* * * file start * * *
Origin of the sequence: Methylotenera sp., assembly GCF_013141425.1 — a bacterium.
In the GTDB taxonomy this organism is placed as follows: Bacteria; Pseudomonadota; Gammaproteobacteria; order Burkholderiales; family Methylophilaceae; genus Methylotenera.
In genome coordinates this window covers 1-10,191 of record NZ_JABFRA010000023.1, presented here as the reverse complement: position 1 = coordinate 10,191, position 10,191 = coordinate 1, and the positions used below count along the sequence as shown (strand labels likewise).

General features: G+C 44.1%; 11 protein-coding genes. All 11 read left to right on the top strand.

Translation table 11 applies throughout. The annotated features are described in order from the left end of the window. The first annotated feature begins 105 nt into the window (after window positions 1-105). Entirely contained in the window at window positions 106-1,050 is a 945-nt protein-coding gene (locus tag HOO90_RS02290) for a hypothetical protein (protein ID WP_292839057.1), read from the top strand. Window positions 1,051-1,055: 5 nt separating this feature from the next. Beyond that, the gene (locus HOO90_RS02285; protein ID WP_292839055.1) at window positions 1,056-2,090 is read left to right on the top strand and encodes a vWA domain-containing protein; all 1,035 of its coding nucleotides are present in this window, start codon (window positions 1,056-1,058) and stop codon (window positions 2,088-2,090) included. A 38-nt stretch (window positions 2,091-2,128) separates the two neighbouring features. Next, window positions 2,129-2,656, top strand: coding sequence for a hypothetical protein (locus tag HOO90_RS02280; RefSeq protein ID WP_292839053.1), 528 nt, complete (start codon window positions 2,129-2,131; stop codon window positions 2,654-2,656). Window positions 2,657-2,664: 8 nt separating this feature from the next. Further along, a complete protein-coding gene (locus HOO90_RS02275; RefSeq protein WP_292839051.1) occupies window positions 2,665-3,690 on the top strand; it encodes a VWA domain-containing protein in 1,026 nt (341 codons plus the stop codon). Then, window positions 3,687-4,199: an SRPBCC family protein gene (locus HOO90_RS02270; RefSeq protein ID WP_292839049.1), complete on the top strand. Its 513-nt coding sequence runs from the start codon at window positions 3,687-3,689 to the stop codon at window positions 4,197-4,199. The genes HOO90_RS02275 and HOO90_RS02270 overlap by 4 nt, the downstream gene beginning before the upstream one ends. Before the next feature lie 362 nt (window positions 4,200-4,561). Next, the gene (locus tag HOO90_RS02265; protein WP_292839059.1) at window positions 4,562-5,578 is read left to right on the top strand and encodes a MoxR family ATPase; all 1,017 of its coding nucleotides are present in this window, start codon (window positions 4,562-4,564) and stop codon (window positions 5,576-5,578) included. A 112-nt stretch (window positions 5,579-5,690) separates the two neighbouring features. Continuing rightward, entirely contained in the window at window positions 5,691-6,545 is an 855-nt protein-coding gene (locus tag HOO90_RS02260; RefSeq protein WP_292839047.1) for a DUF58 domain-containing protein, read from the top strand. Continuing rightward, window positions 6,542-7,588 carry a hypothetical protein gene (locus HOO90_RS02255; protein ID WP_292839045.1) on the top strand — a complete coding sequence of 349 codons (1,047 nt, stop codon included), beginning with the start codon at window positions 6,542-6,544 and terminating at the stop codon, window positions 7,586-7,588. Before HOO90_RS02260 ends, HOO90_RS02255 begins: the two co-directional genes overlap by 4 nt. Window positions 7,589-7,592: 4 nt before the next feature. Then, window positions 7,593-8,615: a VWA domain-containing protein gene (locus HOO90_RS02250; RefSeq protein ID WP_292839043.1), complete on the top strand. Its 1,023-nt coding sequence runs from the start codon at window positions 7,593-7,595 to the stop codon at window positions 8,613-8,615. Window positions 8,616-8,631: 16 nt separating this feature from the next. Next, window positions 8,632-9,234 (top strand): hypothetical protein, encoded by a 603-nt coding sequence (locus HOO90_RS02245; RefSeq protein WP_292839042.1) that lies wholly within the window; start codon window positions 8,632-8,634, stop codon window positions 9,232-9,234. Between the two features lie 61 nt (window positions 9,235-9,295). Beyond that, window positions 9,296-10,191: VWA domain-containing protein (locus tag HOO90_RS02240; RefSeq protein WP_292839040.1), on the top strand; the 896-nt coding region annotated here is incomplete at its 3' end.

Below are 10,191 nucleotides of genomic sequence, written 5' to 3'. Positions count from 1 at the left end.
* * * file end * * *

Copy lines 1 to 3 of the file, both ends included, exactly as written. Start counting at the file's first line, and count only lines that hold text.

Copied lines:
Origin of the sequence: Methylotenera sp., assembly GCF_013141425.1 — a bacterium.
In the GTDB taxonomy this organism is placed as follows: Bacteria; Pseudomonadota; Gammaproteobacteria; order Burkholderiales; family Methylophilaceae; genus Methylotenera.
In genome coordinates this window covers 1-10,191 of record NZ_JABFRA010000023.1, presented here as the reverse complement: position 1 = coordinate 10,191, position 10,191 = coordinate 1, and the positions used below count along the sequence as shown (strand labels likewise).